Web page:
In This Review
The Report of the President's National Bipartisan Commission on Central America

The Report of the President's National Bipartisan Commission on Central America

By Foreword by: Henry A. Kissinger

Macmillan, 1984, 158 pp.

This is a singularly ambitious undertaking by a dozen thoughtful men. Under the guidance of chairman Henry Kissinger, the report attempts to create a bipartisan consensus for what is basically current Administration policy toward Central America-only more so. Its strongest recommendations center on scale: more economic aid, more military aid, bigger programs to confront the fact of a Marxist regime in Nicaragua and the threat of one in El Salvador. "There might be an argument for doing nothing to help the government of El Salvador. There might be an argument for doing a great deal more," contends the report. "There is, however, no logical argument for giving some aid but not enough."

Innovations come in the details. After an exceptionally full and thoughtful discussion of Central America's economic problems, the report's comprehensive and large-scale development proposal calls for the creation of several regional organizations to facilitate much-needed economic integration. It is not above lifting a page from Fidel Castro's programs by advocating the creation of a literacy corps to do what Cuban teachers have long done in developing nations.

But the report never successfully resolves the tension between U.S. security interests in the area and the admitted need for radical change in many Central American societies. It affirms that the United States is not threatened by "indigenous revolution" but that it "must be concerned by the intrusion into Central America of aggressive external powers." As policy is currently conceived, in order to fight that intrusion the United States must depend on precisely those forces that have always stood in the way of significant indigenous revolution, thus eventually forcing the advocates of radical change to rely for support on Cuban or Soviet backing. The debate within the commission came to a head over the question of "conditionality," the legislated linkage between improvements in the Salvadoran government's execrable human rights record and continued or increased U.S. assistance there. The commission as a whole recommended such a link. But Kissinger and two other members averred in a footnote that while the objectives of "conditionality" are laudable, neither the Congress nor the executive branch should interpret this "in a manner that leads to a Marxist-Leninist victory in El Salvador." Since the armed forces there are almost entirely dependent on U.S. support for their survival against a burgeoning army of communist-led guerrillas, such a judgment would preclude any effective linkage at all.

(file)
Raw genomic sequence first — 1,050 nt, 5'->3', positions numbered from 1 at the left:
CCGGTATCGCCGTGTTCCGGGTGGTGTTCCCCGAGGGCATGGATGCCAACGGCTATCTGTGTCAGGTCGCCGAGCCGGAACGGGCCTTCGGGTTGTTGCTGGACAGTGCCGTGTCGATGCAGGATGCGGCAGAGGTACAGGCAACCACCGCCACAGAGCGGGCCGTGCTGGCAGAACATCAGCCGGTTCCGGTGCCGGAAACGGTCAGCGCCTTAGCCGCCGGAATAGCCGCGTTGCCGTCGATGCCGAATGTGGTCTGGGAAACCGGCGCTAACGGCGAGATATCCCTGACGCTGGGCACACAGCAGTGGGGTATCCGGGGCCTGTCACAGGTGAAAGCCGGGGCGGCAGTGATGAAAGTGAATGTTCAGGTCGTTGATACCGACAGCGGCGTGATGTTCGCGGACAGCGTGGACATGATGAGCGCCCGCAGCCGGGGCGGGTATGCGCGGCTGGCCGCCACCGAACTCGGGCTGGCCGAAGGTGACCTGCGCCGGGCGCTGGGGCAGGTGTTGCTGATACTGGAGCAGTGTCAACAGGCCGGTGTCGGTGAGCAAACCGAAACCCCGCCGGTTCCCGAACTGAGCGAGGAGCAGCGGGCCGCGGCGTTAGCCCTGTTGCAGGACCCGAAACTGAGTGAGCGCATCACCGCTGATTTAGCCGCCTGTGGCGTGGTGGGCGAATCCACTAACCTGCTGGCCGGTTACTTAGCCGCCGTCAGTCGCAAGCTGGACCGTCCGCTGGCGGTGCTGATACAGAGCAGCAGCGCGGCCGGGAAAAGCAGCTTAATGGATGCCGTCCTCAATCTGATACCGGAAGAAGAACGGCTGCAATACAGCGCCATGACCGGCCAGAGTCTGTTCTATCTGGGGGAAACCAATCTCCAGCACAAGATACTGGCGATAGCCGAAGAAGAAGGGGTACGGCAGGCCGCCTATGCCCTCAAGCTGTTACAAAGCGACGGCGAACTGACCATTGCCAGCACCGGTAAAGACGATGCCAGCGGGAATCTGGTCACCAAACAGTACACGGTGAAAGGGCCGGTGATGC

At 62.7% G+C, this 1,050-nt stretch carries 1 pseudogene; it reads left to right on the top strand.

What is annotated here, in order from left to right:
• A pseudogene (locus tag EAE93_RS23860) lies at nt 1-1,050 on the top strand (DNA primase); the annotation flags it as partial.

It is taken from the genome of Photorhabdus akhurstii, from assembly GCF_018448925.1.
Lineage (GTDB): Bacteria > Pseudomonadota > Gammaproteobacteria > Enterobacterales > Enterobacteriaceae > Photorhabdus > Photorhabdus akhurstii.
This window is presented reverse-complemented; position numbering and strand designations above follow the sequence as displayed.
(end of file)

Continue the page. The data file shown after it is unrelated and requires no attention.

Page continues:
In the introduction to their report, the commission members described themselves as "well-informed laymen" who took a six-month "odyssey" into the "terra incognita" of Central America's political, economic and social problems. What they discovered, perhaps inevitably, is that these problems are a Gordian knot for any policymaker. The report pulls at a few loose ends, but fails to unravel it.